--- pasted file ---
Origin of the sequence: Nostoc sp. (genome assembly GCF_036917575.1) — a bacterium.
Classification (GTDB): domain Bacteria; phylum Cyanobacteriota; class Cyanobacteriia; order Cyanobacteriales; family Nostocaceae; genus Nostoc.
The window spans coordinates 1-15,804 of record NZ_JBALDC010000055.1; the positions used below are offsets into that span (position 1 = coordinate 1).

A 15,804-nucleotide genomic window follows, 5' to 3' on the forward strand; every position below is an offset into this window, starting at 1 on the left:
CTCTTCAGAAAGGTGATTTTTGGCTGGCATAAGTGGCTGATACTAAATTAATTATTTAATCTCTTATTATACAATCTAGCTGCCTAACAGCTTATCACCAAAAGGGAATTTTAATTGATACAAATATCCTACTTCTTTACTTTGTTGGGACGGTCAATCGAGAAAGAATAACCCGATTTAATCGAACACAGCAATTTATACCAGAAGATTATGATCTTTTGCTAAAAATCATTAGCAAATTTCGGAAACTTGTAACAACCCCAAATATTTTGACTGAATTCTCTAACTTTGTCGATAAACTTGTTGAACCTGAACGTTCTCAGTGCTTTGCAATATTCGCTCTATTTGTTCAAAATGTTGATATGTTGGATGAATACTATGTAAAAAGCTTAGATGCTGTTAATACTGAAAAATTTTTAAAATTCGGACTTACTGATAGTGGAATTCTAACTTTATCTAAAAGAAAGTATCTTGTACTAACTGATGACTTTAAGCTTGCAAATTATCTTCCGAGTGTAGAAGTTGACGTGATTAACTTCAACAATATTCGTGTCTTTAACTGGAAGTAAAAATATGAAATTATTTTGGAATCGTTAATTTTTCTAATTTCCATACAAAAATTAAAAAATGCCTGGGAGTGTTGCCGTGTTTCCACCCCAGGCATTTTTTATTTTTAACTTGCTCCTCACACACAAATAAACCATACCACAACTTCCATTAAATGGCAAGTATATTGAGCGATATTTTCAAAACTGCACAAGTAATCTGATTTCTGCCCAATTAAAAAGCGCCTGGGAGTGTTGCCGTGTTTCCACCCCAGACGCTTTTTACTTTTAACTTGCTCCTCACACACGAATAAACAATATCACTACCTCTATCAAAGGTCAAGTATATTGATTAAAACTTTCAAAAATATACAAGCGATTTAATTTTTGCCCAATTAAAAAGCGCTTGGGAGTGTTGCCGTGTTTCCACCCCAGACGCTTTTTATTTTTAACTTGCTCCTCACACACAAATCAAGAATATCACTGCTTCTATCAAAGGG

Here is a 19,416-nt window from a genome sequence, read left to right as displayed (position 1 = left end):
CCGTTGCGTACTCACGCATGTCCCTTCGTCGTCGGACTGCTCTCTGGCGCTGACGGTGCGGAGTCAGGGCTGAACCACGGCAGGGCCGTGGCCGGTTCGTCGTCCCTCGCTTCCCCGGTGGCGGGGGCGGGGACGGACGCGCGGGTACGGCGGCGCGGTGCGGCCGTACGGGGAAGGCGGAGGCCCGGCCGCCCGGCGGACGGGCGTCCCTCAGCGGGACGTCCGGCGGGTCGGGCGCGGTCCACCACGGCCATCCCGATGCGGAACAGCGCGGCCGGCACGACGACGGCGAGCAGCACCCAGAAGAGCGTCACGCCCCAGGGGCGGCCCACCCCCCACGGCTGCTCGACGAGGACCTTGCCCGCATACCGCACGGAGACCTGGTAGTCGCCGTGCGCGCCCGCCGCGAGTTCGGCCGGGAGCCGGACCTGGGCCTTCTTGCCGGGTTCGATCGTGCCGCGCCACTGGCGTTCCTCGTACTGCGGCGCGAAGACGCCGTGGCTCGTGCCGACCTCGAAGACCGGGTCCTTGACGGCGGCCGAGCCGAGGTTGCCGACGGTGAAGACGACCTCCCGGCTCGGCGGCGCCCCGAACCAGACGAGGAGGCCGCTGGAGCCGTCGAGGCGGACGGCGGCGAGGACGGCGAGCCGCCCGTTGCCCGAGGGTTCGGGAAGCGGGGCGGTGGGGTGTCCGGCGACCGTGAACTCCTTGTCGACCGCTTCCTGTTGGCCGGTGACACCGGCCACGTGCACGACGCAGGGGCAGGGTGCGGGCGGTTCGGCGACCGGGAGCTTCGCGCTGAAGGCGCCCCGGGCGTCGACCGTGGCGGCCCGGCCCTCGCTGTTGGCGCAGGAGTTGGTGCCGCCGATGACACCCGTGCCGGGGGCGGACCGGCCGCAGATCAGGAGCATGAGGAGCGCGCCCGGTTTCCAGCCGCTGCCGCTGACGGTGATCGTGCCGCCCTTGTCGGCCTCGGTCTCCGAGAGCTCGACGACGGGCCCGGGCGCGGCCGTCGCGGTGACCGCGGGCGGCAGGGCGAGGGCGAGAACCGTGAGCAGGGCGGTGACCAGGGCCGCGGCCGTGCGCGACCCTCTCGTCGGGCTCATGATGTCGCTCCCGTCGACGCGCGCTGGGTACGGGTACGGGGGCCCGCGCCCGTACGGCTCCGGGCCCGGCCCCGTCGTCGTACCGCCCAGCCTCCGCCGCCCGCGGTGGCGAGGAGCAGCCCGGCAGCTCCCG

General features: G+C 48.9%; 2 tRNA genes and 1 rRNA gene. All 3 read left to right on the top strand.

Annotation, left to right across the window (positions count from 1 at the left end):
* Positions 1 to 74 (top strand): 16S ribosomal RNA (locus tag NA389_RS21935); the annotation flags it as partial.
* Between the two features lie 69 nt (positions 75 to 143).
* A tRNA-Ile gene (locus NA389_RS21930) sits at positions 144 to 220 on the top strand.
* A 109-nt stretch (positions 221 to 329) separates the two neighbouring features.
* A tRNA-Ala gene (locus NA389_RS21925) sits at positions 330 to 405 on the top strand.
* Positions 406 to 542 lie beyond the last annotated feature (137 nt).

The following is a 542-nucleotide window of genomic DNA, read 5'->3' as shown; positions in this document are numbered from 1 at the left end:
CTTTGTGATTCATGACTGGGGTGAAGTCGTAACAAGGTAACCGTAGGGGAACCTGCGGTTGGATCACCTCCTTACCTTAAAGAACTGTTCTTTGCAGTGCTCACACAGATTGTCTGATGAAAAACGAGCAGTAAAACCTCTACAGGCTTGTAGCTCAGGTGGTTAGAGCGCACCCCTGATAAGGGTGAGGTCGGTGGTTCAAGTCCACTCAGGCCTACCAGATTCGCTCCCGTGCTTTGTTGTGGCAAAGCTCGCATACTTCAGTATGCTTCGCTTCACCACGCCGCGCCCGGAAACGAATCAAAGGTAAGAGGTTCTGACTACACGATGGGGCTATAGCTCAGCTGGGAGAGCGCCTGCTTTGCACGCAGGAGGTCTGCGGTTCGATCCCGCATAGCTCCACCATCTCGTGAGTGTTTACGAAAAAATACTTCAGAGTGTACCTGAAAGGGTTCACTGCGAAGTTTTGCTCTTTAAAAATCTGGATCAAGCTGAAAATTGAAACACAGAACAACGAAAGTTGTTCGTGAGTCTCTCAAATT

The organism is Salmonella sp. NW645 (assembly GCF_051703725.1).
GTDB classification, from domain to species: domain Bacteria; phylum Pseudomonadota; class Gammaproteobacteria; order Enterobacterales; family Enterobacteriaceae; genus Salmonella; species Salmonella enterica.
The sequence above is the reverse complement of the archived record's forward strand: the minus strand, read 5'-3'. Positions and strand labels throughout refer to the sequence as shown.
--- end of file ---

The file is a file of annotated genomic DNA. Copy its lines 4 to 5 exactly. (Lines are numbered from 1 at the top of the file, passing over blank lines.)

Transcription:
A 15,804-nucleotide genomic window follows, 5' to 3' on the forward strand; every position below is an offset into this window, starting at 1 on the left:
CTCTTCAGAAAGGTGATTTTTGGCTGGCATAAGTGGCTGATACTAAATTAATTATTTAATCTCTTATTATACAATCTAGCTGCCTAACAGCTTATCACCAAAAGGGAATTTTAATTGATACAAATATCCTACTTCTTTACTTTGTTGGGACGGTCAATCGAGAAAGAATAACCCGATTTAATCGAACACAGCAATTTATACCAGAAGATTATGATCTTTTGCTAAAAATCATTAGCAAATTTCGGAAACTTGTAACAACCCCAAATATTTTGACTGAATTCTCTAACTTTGTCGATAAACTTGTTGAACCTGAACGTTCTCAGTGCTTTGCAATATTCGCTCTATTTGTTCAAAATGTTGATATGTTGGATGAATACTATGTAAAAAGCTTAGATGCTGTTAATACTGAAAAATTTTTAAAATTCGGACTTACTGATAGTGGAATTCTAACTTTATCTAAAAGAAAGTATCTTGTACTAACTGATGACTTTAAGCTTGCAAATTATCTTCCGAGTGTAGAAGTTGACGTGATTAACTTCAACAATATTCGTGTCTTTAACTGGAAGTAAAAATATGAAATTATTTTGGAATCGTTAATTTTTCTAATTTCCATACAAAAATTAAAAAATGCCTGGGAGTGTTGCCGTGTTTCCACCCCAGGCATTTTTTATTTTTAACTTGCTCCTCACACACAAATAAACCATACCACAACTTCCATTAAATGGCAAGTATATTGAGCGATATTTTCAAAACTGCACAAGTAATCTGATTTCTGCCCAATTAAAAAGCGCCTGGGAGTGTTGCCGTGTTTCCACCCCAGACGCTTTTTACTTTTAACTTGCTCCTCACACACGAATAAACAATATCACTACCTCTATCAAAGGTCAAGTATATTGATTAAAACTTTCAAAAATATACAAGCGATTTAATTTTTGCCCAATTAAAAAGCGCTTGGGAGTGTTGCCGTGTTTCCACCCCAGACGCTTTTTATTTTTAACTTGCTCCTCACACACAAATCAAGAATATCACTGCTTCTATCAAAGGG